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Saturday, September 29, 2012

Where are the Programmer Jobs

I've been doing some research for my new book "Managing Computer Systems in the 21st Century" and came across a rather stunning fact at the US Bureau of Labor Statistics (BLS.gov).

First and foremost, it is interesting that various analysts like Gartner Group, Forrester and others report that IT budgets continue to fluctuate in the range of 1.6% to 1.8% of revenue and have since the 1970's. 

At first glance that is not unusual, but when we look at hardware costs, we see that the cost of computer equipment which used to dominate IT budgets have dropped to a fraction of what they were in the 1970's. 

You can now pay $1500 for computers that are several times more powerful than those that you had to pay well over $1 million for in 1974.  This is not just packaged systems but also components of computer systems.  How about a 1970's IBM 3330-1 Disk Drive with 100 mb capacity selling for approximately $25,970.00 (http://www.jcmit.com/diskprice.htm) compared to a 1 terabyte Western Digital plugable drive for $99.99 at Best Buy (http://tinyurl.com/8goq8sb).

Today's costs have shifted to labor costs.  Often times a great deal of the modern IT department's costs are in labor for employees that support the hardware, operating systems, and other infrastructure and system software that are required to support the hardware today.  Large companies will spend millions of dollars on this type of support while even small companies will spend a great deal of their budget on this type of non-productive but "necessary" overhead.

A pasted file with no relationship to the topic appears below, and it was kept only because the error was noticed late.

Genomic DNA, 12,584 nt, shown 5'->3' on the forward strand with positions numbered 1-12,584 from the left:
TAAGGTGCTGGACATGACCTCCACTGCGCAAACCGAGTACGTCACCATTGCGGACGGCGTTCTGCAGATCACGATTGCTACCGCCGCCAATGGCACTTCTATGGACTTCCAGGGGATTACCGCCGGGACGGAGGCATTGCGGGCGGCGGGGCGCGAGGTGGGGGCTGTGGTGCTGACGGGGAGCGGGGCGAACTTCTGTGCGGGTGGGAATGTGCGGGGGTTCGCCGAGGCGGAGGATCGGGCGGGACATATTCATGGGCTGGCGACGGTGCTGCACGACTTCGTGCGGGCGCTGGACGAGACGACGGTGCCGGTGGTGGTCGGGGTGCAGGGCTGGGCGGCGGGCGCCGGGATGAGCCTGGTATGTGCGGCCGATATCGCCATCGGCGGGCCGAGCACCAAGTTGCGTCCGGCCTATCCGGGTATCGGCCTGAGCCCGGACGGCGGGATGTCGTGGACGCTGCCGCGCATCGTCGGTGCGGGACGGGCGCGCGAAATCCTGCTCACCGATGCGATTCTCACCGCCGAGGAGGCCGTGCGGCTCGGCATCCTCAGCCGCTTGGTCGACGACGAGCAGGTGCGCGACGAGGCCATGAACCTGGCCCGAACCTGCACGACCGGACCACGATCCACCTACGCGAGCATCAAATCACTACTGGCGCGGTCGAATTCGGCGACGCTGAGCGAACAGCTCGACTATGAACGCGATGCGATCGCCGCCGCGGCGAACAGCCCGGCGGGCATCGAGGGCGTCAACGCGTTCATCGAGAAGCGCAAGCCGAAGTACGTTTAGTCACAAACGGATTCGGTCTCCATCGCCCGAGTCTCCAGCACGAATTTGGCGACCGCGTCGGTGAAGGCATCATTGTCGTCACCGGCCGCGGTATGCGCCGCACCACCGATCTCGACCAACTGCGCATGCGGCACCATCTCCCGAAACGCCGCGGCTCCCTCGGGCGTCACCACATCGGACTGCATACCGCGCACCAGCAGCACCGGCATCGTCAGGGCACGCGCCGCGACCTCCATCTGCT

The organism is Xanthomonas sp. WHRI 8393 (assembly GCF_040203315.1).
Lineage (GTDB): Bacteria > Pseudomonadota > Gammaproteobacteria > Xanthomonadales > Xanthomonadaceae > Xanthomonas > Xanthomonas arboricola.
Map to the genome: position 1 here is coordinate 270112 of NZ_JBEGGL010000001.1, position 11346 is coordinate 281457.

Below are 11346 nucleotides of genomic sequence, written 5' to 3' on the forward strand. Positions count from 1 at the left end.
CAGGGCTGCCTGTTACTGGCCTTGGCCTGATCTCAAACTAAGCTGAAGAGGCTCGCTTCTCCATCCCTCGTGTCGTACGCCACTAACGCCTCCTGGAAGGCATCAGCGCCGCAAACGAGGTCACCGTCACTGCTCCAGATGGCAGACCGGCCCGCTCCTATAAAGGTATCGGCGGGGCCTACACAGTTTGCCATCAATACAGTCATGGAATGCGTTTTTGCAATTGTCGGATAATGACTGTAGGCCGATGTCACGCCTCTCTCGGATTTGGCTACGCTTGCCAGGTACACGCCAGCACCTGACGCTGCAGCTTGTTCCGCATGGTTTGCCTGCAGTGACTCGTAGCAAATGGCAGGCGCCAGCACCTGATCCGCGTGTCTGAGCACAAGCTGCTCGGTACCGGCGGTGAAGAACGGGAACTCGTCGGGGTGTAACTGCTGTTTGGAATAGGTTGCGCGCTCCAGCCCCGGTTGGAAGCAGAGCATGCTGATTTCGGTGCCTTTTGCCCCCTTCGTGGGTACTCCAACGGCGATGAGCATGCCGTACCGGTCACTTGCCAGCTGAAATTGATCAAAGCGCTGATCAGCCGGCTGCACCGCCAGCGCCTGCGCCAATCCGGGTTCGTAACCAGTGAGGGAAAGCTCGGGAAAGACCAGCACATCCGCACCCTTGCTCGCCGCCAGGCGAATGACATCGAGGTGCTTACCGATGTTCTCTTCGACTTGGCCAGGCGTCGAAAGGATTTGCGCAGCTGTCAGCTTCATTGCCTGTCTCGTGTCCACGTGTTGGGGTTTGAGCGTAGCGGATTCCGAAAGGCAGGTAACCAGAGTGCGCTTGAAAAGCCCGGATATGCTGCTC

The programmer population in the US has decreased dramatically in the last few years.  According to The US Bureau of Labor Statistics (http://www.bls.gov) The U.S. population of programmers fell from 363,100 people in 2010 to 320,100 in 2011 a loss of 43,000 people!  Note that salaries have climbed steadily since 1922 when the BLS reported an average programmer salary of $63,690 to 2011 where the average grew to $76,010. 

Where did the jobs go?  This number includes ALL programmers, not just legacy programmers in COBOL or other legacy language (like RPG).  It includes Java and C++ programmers.  Note that major employers like Microsoft, IBM, HP, Google, Yahoo, and many other well known companies are outsourcing thousands of programming jobs to India and China. 

Some major US corporations have followed suit, but most have tended to retain their legacy staff of developers.  It is time to look critically at corporate IT organizations today and look at three critical opportunities to reduce costs and improve overall efficiency:

  • Cloud computing and eliminate not only computer hardware costs, but the labor cost of the people required to support these computer systems without providing a direct ROI to the enterprise.
  • Outsourcing of software development to 3rd party firms.  Replace a fixed annual cost for developers to a direct cost associated with development projects supported and budgeted by the business units.
  • Open Source vs 3rd party vendor or in-house developed software.  While open source is not free, it is vastly more cost effective and of much higher quality from a feature and functionality perspective than traditional 3rd commercial vendor systems (which are most likely 25 years old or more) and have no annual maintenance paid to the vendor.  Note there are now open source applications for just about every business enterprise imaginable.
I advocate a total computer system assessment where your existing systems and your IT Organization are evaluated objectively to determine how well they are serving your enterprise and if you are in fact getting an ROI!.